„Gezi Park was not exactly the place where I could take my girlfriend“,
says Cenk, a leftist activist, as we are sitting in a small cafe in one of the many side streets of Istiklal Caddesi. Earlier, Feride, a German-Turkish girl had mentioned the same feelings towards a park that had been used mainly by prostitutes, drug dealers and homeless people:
„I had never really been to the park before… because it wasn’t exactly a safe place.“
During my research project on the Gezi Park movement I spent three months in Istanbul in fall 2013 and conducted interviews with people who had been in some way involved in the protests. Almost all of them told me that they had participated for two reasons: the park and its trees as the last green spot in the city; and later the police violence.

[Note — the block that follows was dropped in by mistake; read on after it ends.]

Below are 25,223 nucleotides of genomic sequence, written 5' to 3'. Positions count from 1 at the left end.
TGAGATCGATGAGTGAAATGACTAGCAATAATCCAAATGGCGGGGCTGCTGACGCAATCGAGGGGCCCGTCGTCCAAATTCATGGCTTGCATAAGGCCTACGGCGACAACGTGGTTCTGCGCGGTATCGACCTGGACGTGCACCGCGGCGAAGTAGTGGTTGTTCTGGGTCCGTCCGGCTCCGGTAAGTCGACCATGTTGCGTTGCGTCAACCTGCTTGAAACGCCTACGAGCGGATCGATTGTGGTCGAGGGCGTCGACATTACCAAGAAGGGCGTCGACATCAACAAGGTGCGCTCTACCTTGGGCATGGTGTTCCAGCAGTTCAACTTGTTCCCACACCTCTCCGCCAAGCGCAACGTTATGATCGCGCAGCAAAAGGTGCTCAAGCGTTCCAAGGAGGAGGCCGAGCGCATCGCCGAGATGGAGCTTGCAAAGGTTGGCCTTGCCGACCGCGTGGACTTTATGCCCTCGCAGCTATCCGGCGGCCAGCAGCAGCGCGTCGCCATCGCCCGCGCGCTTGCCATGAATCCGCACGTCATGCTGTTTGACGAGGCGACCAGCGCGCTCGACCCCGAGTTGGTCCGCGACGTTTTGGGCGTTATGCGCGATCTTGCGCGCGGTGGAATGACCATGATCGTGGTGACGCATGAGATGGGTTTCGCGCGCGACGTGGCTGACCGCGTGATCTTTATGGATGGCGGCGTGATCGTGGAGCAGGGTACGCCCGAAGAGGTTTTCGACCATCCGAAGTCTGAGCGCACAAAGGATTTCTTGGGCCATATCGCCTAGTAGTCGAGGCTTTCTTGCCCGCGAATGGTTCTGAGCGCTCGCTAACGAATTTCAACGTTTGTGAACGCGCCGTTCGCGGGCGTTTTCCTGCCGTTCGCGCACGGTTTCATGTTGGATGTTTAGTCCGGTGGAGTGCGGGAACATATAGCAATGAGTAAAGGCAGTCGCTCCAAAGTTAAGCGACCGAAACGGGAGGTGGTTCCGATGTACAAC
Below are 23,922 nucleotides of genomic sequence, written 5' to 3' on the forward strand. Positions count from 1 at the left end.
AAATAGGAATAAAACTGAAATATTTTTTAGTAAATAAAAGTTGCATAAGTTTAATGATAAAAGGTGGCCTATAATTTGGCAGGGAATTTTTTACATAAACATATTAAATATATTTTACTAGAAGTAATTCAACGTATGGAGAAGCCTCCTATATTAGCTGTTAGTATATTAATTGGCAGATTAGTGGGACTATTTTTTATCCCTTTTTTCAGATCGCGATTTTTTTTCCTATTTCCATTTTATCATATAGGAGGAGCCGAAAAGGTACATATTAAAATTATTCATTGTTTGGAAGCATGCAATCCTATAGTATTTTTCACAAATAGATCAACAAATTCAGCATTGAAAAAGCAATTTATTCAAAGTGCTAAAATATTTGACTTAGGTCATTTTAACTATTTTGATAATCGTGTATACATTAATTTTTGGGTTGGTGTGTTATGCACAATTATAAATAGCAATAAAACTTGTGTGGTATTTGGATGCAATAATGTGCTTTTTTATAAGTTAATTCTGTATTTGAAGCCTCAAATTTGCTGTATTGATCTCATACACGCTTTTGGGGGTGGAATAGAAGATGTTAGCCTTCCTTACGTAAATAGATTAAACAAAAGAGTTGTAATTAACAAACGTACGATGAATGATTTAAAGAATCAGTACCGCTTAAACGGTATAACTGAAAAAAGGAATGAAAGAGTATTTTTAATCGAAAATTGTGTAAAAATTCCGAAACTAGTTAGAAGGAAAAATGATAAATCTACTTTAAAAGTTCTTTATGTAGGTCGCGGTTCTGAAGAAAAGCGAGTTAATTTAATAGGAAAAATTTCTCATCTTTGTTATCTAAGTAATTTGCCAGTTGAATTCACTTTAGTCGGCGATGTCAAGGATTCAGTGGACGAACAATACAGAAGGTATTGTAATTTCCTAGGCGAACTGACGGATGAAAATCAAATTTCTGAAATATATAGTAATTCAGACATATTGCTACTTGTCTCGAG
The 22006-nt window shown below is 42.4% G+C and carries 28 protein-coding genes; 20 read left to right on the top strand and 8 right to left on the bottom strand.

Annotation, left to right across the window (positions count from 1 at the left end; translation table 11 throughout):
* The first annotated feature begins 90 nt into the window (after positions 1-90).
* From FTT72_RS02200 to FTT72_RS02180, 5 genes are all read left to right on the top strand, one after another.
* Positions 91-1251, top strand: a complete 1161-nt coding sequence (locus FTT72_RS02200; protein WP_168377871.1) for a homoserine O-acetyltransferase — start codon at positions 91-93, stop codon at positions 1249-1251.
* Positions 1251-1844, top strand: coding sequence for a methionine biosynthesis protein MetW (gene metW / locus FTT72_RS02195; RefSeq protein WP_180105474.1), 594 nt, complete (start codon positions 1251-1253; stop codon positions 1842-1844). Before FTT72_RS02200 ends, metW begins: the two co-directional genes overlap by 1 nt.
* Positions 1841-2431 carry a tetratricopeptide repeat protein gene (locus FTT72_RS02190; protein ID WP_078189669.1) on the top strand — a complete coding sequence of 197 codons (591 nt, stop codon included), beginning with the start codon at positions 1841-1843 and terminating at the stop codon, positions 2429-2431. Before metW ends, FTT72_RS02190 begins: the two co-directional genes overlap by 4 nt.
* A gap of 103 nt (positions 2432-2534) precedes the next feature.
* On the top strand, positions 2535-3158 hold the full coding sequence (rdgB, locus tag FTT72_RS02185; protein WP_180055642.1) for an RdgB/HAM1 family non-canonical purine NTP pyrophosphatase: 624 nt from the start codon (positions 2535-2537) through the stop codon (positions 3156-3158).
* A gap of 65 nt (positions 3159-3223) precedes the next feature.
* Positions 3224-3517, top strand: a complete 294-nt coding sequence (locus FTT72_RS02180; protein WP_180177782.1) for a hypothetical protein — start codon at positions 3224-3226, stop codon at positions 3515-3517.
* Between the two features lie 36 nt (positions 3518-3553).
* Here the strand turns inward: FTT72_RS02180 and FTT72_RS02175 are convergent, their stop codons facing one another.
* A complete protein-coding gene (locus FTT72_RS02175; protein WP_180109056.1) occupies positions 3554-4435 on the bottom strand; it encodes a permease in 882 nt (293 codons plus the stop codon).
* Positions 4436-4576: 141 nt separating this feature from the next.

But if it is true that noone had actually used that allegedly last natural area of Istanbul, then why would anybody have bothered to protect it?
If the park was not visited by the public anyway, why did young people of all ideological backgrounds feel the need to settle down and build a tent city there?
With these questions in mind I started studying the meaning of space and power and discovered how the mere symbol of a public square can unite a whole generation. Continue reading